(Bloomberg) -- Trees are an important tool to counter climate change: They capture carbon dioxide, improve biodiversity and increase groundwater. Adding a trillion trees could scrub out two-thirds of all emissions, according to scientists, and that’s why everyone from the World Economic Forum to YouTube influencers have launched large planting programs. There’s just one problem: The success rate of typical programs is often dismal. Many end up with no trees surviving to maturity.After years of experiments, John Leary believes he has found the magic ingredient to boost results: local people.Leary is the executive director of Trees for the Future (TFF), a nonprofit group founded in 1989 and based in Silver Springs, Maryland. The first few million trees Leary and his team planted were aimed at reforestation, providing carbon offsets or wildlife conservation zones. But less than 5% of the trees survived without local supervision.That led them to the Forest Garden Approach, which trains farmers to use trees as a means of improving the productivity of degraded lands. Now TFF can plant each tree for as little as 10 cents while quadrupling the earnings of locals and boosting tree survival rates. Instead of releasing carbon through using techniques like slash and burn, the farmers growing the forest gardens are capturing more than 230 tons of carbon dioxide per acre over a 20-year period.The Forest Garden Approach looks to first make poor farmers richer, rather than focusing on the number of trees planted. It’s a lesson Leary took from his previous role as a volunteer for the Peace Corps, a U.S. program aimed at promoting economic and social development abroad. “You need to get local people involved and design any project such that it also benefits the local community,” he said.So far, Leary and his team have worked with farmers to build 10,000 forest gardens, which is estimated to sequester 2.4 million tons of carbon dioxide over a 20-year period—that’s like taking 25,000 cars off U.S. roads. Projects so far have focused almost exclusively in Africa, with major projects in Senegal, Kenya and Tanzania. TFF typically targets a distressed region in a poor country. Leary’s team recruits 100 or more farmers interested in improving their farms and then provides training.In the four-year program, TFF provides educational resources tailored to their local needs and ongoing support, along with seeds and saplings. Farmers are taught how to build a “living fence”—that is, planting trees all along the edges of the farmland. The green wall keeps grazing animals (and neighbors) from plundering the farm. The trees also help retain more water in the soil.By the end of the program, each acre of farmland can boast of as many as 1,500 trees, with many bearing produce that can be eaten or sold.One of the most common reasons lands degrade is because farmers grow the wrong kind of crop, and so Leary helps them recognize what will flourish. “In most countries, there tends to be one major cash crop that has destroyed the countryside,” Leary said. “It's peanuts in Senegal and maize in Kenya and Tanzania.”He teaches farmers to move away from monoculture. They also become adept at making their own fertilizers. The upshot is that the farmers have something to sell every month of the year. That results in an increase of income and consumption of more nutritious food in their diets.“It’s clear that the major solution to climate change has to be reduction in fossil-fuel emissions,” said Dominick Spracklen, professor of biosphere-atmosphere interactions at England’s University of Leeds, who hasn’t worked with TFF. “But we will also need negative emissions, and tree planting is the main way we can get there… it’s really important that local people are involved in any tree-planting program.”In the 12 months to July 2019, Leary’s group built nearly 6,000 forest gardens containing 11 million trees. The nonprofit’s budget has grown, too. Annual contributions to TFF have doubled to $5 million last year from $2.5 million in 2017, and Leary expects to raise as much as $8 million in 2020.While Leary’s attention will continue to be on African countries, TFF has built an app that any farmer in the world (who can read English and French) can use to learn the steps needed to build a forest garden. Leary has seen a large number of downloads in India, Australia and Zambia. “Anyone with a little bit of experience in gardening or forestry can pick up what we do pretty easily,” Leary said.To contact the columnist of this story: Akshat Rathi in London at firstname.lastname@example.orgTo contact the editor responsible for this story: Aaron Rutkoff at email@example.com, Emily BiusoMichael TigheFor more articles like this, please visit us at bloomberg.comSubscribe now to stay ahead with the most trusted business news source.©2020 Bloomberg L.P.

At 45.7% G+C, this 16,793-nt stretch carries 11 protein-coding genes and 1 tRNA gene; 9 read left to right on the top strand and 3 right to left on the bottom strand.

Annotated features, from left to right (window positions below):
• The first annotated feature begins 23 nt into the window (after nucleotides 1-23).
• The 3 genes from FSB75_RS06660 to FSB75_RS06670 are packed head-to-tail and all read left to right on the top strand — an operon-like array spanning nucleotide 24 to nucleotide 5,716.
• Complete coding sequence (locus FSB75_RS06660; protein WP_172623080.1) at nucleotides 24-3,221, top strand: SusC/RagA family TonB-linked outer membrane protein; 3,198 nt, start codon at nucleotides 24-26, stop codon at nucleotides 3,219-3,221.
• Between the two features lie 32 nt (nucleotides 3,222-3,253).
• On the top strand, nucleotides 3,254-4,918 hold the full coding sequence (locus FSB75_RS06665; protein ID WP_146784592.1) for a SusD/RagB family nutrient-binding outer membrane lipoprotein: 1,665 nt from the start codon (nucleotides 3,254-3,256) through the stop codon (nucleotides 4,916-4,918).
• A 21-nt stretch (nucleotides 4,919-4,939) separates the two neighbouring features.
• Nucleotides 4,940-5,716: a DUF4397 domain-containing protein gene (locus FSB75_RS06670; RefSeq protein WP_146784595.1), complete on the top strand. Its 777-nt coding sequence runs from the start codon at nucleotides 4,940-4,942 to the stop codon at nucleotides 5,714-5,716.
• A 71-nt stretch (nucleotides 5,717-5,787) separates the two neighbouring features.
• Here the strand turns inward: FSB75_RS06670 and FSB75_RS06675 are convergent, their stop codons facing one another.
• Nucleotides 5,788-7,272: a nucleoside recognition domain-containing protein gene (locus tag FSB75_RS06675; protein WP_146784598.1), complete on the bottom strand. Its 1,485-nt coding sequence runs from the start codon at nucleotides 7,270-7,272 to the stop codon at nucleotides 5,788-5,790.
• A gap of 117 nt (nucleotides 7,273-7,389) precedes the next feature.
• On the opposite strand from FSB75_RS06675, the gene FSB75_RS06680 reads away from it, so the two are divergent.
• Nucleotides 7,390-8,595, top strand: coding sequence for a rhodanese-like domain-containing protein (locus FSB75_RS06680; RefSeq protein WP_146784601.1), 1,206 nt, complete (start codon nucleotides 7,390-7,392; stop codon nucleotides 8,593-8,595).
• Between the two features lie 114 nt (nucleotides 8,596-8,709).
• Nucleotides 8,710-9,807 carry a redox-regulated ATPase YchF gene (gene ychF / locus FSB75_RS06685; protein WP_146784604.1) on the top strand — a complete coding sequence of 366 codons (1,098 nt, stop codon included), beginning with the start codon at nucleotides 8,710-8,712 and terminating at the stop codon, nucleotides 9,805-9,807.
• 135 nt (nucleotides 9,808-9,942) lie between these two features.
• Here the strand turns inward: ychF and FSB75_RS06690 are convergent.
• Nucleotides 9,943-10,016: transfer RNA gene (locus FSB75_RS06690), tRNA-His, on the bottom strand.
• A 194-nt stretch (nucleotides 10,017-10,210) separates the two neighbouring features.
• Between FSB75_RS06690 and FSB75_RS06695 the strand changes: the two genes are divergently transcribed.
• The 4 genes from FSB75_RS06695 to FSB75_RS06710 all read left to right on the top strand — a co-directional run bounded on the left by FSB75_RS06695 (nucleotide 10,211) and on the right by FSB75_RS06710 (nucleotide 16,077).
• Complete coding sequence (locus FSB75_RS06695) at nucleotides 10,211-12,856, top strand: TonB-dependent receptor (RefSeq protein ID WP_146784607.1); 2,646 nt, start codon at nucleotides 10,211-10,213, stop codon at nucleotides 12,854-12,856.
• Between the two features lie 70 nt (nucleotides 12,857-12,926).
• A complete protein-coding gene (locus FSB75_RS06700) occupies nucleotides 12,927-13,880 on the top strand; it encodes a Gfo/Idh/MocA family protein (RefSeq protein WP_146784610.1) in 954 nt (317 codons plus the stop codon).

(Bloomberg) -- Japanese power producers have been emitting more carbon dioxide since a nuclear disaster in 2011 led to an increased reliance on fossil fuels, but a new kind of bond could help them reverse that trend.So-called transition bonds can pay for not-so-green companies to move toward cleaner business models, and Japanese electrical utilities could issue them to help reduce carbon emissions, according to Mana Nakazora, chief ESG and chief credit analyst at BNP Paribas SA. Companies overseas such as Hong Kong’s Castle Peak Power Finance Co. and Brazil’s Marfrig Global Foods SA have already sold such notes.Read a QuickTake about transition bondsThe introduction of transition bonds in Japan could provide investors with more opportunities to put their money in environmentally-friendly debt at a time when its Japanese market is expanding fast. Japan aims to reduce emissions from fossil-fuel generated power 34% by 2030, as part of a broader commitment to cut total emissions by 26%, according to BloombergNEF. However, those cuts are being measured against the highest levels in decades, set in 2013.In the meantime, companies abroad are pushing ahead with issuance of debt they call transition bonds.Castle Peak, a subsidiary of CLP Holdings Ltd., issued $500 million of notes in July 2017 to pay for a natural gas plant that it said was critical to Hong Kong’s efforts to cut emissions. Marfrig, the world’s second-largest beef supplier, sold $500 million of bonds last year that it said will fund the purchase of cattle from ranchers in the Amazon region who comply with non-deforestation and other sustainable criteria.Read more: Europe’s ‘Taxonomy’ May Set Global Standards for Green: Q&A(Updates with link to story on one-day record bond sales in Japan)To contact the reporter on this story: Ayai Tomisawa in Tokyo at firstname.lastname@example.orgTo contact the editors responsible for this story: Andrew Monahan at email@example.com, Ken McCallumFor more articles like this, please visit us at bloomberg.comSubscribe now to stay ahead with the most trusted business news source.©2020 Bloomberg L.P.